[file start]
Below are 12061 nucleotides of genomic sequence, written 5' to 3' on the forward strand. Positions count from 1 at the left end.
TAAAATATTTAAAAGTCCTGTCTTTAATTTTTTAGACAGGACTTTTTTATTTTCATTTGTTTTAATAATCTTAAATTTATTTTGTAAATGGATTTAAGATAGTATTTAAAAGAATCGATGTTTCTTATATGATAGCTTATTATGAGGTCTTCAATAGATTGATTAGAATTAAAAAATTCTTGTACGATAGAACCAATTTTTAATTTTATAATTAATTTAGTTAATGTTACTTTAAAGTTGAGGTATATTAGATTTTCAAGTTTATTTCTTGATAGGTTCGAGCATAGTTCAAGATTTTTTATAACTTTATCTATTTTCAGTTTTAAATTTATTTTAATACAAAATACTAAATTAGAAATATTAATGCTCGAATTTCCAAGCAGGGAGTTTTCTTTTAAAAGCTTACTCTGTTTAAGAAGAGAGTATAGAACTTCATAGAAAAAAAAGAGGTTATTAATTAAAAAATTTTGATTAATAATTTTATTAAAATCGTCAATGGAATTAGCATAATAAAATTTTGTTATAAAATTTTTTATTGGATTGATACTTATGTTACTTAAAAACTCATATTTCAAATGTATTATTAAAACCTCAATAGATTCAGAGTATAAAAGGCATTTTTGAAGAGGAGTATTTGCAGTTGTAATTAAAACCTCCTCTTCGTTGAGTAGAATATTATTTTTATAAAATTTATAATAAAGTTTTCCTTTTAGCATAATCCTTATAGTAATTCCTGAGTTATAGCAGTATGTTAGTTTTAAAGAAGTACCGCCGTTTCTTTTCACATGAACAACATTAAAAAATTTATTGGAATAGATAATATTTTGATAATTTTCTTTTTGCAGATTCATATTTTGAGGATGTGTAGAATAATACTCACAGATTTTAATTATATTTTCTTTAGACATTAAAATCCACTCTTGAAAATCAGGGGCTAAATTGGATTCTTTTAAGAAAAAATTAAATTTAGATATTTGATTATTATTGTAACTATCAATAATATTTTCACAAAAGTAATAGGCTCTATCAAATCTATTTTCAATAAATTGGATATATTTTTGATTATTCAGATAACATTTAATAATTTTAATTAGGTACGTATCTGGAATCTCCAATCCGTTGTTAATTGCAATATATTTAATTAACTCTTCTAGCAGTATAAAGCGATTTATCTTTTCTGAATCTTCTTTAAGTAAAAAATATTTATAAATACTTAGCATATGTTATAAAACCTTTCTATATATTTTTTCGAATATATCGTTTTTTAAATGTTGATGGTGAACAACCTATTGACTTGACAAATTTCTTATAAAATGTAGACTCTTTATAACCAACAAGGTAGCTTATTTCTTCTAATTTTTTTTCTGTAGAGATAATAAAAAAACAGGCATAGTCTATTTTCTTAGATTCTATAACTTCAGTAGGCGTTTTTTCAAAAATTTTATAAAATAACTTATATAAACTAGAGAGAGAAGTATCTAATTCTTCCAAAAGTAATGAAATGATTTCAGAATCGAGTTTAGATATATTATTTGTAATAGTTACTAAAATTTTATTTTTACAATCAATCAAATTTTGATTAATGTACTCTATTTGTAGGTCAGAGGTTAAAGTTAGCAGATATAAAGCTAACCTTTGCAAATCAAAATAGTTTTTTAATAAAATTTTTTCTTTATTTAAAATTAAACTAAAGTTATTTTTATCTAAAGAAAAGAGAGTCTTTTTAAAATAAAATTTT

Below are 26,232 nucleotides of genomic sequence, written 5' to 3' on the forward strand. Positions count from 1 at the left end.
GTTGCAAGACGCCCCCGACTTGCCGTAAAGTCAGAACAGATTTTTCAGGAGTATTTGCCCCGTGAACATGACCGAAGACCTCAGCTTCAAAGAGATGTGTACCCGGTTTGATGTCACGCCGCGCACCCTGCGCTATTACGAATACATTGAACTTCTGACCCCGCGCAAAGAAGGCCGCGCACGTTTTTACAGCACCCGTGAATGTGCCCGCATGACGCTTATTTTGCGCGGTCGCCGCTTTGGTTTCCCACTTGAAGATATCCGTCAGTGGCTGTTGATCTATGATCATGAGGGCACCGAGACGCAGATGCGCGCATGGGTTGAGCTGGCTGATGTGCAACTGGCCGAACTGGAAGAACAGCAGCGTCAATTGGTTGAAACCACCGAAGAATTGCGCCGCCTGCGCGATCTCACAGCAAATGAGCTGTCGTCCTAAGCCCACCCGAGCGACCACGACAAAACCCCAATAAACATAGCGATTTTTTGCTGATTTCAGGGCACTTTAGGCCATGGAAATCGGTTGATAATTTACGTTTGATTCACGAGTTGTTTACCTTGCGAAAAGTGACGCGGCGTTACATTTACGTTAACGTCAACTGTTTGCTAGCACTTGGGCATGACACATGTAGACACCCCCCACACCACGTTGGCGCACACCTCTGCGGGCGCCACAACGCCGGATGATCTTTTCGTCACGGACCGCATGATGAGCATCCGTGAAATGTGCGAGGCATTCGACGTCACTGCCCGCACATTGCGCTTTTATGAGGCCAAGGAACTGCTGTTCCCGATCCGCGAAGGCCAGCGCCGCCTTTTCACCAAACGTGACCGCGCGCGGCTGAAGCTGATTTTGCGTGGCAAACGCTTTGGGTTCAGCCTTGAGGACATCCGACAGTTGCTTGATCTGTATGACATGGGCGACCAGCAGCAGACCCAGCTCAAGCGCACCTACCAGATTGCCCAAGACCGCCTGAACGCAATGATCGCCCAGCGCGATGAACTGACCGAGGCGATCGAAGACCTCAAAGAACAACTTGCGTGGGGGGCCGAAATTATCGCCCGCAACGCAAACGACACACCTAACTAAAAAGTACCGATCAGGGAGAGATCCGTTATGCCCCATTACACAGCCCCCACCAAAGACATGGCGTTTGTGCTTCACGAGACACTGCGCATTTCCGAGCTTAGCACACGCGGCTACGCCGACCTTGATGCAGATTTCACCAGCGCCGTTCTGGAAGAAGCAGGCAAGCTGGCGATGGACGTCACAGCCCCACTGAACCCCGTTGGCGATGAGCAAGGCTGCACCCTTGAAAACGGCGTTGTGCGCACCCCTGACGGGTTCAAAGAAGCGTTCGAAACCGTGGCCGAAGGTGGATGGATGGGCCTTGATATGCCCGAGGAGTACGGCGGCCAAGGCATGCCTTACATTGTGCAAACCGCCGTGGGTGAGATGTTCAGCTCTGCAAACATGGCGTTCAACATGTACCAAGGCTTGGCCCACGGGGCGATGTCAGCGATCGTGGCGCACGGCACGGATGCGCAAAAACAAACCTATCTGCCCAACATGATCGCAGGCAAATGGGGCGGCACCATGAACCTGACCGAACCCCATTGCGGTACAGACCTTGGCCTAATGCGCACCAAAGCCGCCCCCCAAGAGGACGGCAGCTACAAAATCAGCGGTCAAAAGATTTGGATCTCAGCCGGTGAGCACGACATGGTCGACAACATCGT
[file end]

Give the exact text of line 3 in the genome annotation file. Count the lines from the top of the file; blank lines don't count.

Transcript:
Below are 26,232 nucleotides of genomic sequence, written 5' to 3' on the forward strand. Positions count from 1 at the left end.